A detailed memoir that addresses diet, therapy, and spirituality.
Carter (Secrets of My Sex, 2008) begins her account in 2003 in a gastroenterologist’s office. At the time, she was 43 and had endured chronic stomach pain for years. She worried she might have cancer but refused invasive procedures and instead embarked on a raw food diet. The first third of her book, “Body,” details the challenges of this transition—including finding social acceptance for a diet that seemed extreme to many people, including her parents. Raw food helped Carter in some ways, but she remained unsatisfied; she yearned to be a writer and bemoaned her failure to be financially independent. Carter returned to dance, which she’d once studied at Juilliard, and explored Bikram yoga and energy-healing concepts. But she realized that her mind—particularly her anxieties—needed attention. In the second section, “Mind,” Carter tells of entering a spiritual psychology program at the University of Santa Monica, devising a course in transformational creative practices for alma mater Scripps College, and becoming a life and writing coach. She also published a poetry book in 2007. Still, her fears and self-doubt remained. The final third, “Spirit,” focuses on spiritual healing. After her mother’s death, Carter’s anxiety became “disabling,” she says, but after exploring reiki, craniosacral therapy, breath work, shamanic training, meditation, holistic psychiatry, and conventional medicine, she learned self-acceptance. Carter’s decade-spanning quest covers countless forms of therapy and self-help. Her relentless unease is palpable throughout, deftly portrayed through effective dialogue and memorable recollections. But it’s never quite clear what was specifically wrong with her—and therefore, what her book is truly about. She admits at one point that the book started as a memoir about raw food but gravitated far beyond that topic. The title would suggest a focus on her anxiety, but she never delves fully into that subject, either. She returns to the theme of her writing practice often, but her book isn’t about becoming a writer. As a result, readers may find themselves roaming through the book in search of its purpose.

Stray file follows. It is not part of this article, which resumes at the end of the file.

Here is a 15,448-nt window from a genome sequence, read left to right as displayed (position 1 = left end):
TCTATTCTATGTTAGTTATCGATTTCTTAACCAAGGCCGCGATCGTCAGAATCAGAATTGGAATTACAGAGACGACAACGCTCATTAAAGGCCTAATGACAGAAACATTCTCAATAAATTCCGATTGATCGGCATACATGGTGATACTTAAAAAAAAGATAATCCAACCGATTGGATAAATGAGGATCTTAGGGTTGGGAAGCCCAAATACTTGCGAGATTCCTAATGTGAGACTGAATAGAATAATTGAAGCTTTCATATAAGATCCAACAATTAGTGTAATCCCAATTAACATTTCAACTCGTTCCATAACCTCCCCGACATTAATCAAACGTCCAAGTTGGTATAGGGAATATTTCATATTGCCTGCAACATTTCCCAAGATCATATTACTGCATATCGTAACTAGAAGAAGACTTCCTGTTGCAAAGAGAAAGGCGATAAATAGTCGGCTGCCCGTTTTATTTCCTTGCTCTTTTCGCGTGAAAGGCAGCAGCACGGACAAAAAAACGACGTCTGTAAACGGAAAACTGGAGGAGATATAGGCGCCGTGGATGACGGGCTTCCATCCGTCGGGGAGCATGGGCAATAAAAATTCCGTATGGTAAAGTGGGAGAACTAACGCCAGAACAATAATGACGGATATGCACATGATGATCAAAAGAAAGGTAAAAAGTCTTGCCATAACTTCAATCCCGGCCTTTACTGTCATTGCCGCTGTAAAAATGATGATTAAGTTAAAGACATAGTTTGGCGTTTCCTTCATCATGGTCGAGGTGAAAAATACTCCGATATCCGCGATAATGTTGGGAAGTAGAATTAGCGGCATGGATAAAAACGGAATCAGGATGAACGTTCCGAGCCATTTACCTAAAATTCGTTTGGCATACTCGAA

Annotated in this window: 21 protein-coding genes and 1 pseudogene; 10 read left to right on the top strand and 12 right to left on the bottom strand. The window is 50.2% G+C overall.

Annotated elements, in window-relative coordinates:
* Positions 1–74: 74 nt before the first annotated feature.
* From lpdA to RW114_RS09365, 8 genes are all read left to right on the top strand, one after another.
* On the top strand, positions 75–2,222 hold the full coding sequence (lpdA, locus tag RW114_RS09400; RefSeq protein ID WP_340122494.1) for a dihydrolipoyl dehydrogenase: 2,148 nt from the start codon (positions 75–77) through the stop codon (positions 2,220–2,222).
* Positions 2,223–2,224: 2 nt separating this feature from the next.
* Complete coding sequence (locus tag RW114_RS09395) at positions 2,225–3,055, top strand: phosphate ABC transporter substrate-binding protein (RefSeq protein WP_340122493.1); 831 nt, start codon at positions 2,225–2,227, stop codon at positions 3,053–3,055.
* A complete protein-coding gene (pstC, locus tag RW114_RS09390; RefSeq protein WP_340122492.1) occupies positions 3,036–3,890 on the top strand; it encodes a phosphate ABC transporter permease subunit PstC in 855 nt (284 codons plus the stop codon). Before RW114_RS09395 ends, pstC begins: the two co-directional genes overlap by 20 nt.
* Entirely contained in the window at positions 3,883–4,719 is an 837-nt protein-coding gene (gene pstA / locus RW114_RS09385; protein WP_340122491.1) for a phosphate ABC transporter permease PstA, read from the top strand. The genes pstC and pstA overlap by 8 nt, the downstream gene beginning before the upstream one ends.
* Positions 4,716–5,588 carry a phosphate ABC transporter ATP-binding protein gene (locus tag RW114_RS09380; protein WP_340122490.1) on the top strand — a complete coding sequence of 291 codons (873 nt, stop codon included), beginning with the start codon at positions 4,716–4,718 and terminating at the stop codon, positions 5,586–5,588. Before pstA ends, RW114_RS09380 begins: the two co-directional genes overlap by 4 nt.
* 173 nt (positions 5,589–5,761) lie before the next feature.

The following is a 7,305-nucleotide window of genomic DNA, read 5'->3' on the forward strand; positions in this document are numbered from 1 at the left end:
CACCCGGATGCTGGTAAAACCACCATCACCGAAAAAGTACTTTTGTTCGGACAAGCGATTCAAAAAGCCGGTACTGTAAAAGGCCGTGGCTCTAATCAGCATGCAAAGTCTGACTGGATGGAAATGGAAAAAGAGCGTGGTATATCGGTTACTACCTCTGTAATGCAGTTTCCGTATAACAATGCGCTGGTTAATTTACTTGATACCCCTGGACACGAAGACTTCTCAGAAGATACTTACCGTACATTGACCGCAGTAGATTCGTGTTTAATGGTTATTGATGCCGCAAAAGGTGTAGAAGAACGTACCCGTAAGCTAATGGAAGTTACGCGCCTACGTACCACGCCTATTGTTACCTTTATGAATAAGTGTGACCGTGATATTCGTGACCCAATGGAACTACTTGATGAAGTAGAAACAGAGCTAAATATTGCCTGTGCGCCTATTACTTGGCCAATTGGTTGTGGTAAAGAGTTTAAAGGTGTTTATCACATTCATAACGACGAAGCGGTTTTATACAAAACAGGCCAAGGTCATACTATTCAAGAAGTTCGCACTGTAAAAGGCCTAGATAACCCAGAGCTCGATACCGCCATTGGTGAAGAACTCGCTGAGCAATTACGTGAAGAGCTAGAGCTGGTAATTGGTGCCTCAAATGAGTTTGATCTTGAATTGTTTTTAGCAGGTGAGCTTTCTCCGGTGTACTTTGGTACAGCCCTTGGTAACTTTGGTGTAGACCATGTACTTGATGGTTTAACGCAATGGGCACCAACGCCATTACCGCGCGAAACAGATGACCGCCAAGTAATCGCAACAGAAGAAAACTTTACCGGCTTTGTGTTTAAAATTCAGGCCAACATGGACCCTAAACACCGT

Not sufficiently expansive or introspective to engage a wide audience.